Wearable health sensor tracks pets through their fur coats

Researchers at Imperial College in London have invented a new health tracking sensor for pets and people that monitors vital signs through fur or clothing.
Researchers at Imperial College in London have invented a new health tracking sensor for pets and people that monitors vital signs through fur or clothing. (Imperial College)

Wearable sensors to monitor health in humans are nothing new, but now there’s a wearable sensor that can monitor vital signs in pets as well.

Researchers at Imperial College in London have invented a new health tracking sensor for pets and people that monitors vital signs through fur or clothing. The sensor can detect vital signs like heart and breathing rates through fur and up to four layers of clothing, making it possible for owners and vets to monitor their pet’s health and perhaps enable farm owners to monitor livestock.

Lead author Dr. Firat Guder, of Imperial’s Department of Bioengineering, said, “Wearables are expected to play a major role in monitoring health and detecting diseases early. Our stretchy, flexible invention heralds a whole new type of sensor that can track the health of animals and humans alike over fur or clothing.” The research was published in Advanced Functional Materials.

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According to the researchers, wearable sensors for animals are scarce, partially because current biotrackers cannot monitor vital signs through fur.

The sensor developed by the Imperial scientists comprise a silicone-water composite material which houses a microphone that picks up sound waves, like a watery, squishy stethoscope. It is flexible and stretchy enough that it tightly molds to the fur’s shape, clothing, or body part it is placed on, squeezing out any sound-sucking air bubbles and preventing them from re-forming.

First author Yasin Cotur, also of Imperial’s Department of Bioengineering, said: “The sensor works like a watery, squishy stethoscope, filling any gaps between it and its subject, so no air bubbles are present to dampen the sound.”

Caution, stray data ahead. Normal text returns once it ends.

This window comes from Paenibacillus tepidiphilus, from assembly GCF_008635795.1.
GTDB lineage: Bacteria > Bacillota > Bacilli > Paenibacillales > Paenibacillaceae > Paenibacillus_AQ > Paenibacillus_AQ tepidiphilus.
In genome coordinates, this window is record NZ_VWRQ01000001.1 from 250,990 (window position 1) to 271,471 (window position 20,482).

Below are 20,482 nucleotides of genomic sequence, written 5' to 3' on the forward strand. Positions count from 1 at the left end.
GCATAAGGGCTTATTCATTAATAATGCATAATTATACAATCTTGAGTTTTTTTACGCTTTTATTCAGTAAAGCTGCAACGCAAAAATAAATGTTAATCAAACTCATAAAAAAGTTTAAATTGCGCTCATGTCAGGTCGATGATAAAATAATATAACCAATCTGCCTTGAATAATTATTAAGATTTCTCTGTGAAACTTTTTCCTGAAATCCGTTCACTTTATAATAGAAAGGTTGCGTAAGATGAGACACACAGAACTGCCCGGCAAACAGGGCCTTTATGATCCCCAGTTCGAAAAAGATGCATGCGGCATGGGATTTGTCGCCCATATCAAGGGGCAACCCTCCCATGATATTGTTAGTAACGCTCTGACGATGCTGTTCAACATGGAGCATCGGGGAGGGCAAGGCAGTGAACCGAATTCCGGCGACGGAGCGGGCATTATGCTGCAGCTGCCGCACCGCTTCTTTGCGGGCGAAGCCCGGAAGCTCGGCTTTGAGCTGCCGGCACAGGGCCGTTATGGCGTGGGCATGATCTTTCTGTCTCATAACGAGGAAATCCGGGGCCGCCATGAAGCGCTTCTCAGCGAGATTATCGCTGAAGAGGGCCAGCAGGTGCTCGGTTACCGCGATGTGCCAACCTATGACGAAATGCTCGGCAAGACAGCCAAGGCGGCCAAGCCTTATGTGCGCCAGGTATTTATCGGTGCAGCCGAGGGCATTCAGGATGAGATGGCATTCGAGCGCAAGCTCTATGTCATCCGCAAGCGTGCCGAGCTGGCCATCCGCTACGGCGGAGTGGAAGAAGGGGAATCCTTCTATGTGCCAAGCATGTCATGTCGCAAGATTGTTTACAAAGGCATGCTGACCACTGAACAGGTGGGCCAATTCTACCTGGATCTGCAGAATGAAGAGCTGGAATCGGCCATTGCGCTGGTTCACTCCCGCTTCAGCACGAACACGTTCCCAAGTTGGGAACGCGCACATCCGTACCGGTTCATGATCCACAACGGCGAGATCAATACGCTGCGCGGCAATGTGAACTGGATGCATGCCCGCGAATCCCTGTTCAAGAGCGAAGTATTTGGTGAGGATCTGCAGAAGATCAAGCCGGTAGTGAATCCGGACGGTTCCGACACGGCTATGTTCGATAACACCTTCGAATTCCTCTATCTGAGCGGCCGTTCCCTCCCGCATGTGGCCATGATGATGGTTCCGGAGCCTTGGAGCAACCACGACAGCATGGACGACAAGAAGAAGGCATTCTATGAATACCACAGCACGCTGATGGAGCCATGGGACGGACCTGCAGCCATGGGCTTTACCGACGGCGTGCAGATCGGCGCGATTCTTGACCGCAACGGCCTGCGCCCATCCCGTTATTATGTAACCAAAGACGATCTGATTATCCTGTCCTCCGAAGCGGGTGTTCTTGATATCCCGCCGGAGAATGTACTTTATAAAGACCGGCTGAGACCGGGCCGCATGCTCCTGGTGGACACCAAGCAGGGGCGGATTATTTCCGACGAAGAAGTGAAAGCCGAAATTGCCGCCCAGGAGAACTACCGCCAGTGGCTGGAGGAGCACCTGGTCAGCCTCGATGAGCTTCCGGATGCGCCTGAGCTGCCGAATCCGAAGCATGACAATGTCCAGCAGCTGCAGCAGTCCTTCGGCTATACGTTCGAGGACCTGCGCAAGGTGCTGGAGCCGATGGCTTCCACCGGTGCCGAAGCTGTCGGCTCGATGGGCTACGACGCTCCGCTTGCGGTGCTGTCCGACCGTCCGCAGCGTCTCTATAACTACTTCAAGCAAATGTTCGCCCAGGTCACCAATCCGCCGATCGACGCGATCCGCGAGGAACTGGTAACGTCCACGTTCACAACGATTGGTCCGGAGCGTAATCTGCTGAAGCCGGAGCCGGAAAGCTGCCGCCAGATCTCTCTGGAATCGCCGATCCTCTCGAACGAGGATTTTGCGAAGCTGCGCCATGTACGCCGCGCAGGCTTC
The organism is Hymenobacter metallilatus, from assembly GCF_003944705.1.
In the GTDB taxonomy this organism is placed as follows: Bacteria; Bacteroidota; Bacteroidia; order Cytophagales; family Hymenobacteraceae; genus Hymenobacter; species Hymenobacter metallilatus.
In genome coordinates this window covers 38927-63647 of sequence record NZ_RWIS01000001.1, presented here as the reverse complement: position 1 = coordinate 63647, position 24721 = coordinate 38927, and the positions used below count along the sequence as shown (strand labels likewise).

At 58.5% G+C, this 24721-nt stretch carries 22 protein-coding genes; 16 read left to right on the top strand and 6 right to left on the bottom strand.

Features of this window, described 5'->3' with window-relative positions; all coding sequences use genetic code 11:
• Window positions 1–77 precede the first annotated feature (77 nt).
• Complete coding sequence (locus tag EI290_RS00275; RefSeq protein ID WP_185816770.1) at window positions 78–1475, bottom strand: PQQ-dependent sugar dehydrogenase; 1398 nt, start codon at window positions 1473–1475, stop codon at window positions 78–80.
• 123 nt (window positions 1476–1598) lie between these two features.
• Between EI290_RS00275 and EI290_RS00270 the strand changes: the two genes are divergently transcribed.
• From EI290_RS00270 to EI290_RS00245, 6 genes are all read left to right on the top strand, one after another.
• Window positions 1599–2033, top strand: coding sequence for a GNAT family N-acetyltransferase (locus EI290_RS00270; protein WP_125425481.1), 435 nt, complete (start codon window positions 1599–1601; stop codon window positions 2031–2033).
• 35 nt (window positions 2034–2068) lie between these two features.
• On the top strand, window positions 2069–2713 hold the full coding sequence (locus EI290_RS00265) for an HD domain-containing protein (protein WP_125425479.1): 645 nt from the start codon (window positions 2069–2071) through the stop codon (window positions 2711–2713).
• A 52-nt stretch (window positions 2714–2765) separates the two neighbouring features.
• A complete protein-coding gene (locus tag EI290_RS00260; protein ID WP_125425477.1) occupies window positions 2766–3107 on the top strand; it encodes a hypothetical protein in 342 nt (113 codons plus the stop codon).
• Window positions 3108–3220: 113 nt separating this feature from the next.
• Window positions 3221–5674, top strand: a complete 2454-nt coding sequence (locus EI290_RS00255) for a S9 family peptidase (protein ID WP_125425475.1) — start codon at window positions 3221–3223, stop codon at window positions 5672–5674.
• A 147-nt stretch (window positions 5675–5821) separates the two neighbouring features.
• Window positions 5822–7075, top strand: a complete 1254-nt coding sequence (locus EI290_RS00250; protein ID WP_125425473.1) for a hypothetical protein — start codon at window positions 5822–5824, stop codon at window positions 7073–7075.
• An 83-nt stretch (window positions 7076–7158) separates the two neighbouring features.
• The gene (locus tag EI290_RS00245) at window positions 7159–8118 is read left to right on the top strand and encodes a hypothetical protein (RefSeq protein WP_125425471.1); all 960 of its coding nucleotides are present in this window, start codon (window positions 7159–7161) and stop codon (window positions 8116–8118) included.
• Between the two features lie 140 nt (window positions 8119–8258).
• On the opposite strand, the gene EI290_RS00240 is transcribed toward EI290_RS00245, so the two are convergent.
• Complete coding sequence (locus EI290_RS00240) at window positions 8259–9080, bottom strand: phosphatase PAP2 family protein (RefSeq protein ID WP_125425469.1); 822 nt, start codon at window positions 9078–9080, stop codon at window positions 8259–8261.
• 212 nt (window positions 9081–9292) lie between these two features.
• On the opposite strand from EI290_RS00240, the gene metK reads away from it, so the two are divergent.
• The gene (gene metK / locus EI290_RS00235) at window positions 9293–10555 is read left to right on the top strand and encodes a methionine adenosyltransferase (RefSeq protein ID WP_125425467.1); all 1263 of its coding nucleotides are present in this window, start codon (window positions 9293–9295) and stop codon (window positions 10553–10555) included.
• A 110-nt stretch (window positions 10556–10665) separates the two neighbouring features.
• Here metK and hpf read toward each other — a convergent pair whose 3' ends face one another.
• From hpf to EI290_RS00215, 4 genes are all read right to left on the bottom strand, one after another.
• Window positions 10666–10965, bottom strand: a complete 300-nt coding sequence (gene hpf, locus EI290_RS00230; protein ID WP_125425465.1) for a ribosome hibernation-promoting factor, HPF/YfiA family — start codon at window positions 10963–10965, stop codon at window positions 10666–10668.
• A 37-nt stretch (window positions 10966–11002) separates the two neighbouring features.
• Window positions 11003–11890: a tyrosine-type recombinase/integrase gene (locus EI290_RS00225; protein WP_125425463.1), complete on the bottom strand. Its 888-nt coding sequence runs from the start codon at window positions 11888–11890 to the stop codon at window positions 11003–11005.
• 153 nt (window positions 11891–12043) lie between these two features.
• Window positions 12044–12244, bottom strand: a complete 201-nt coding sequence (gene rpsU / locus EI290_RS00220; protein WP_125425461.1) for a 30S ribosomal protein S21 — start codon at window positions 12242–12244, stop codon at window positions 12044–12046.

The sound is converted to a digital signal which is then transmitted to a nearby portable computer so that people can track an animal’s physiology in real-time.

When tested on five humans and one dog, the researchers found the sensor works through up to four layers of clothes, and works best when the clothing or fur sits right up against the skin.

Besides health tracking, the researchers believe the sensors could help turn findings from sniffer dogs into measurable data. Sniffer dogs are trained to exhibit behaviors, like sitting or barking when they detect a target object such as an explosive device or person stuck inside rubble following an earthquake.

According to the scientists, the sensor could establish baselines of normal heart and breathing rates from which to quantify the level of excitement for each dog. This would be measured by how much their vital signs diverge from the norm. By measuring how excited the dogs are, an inbuilt algorithm might even be able to tell the strength of the dog’s reaction to the smell it detects and determine the certainty of the dog finding the desired object.

The sensors have been tested only on dogs and humans so far, but the researchers will next try to adapt them for use on other types of pets, as well as horses and livestock.

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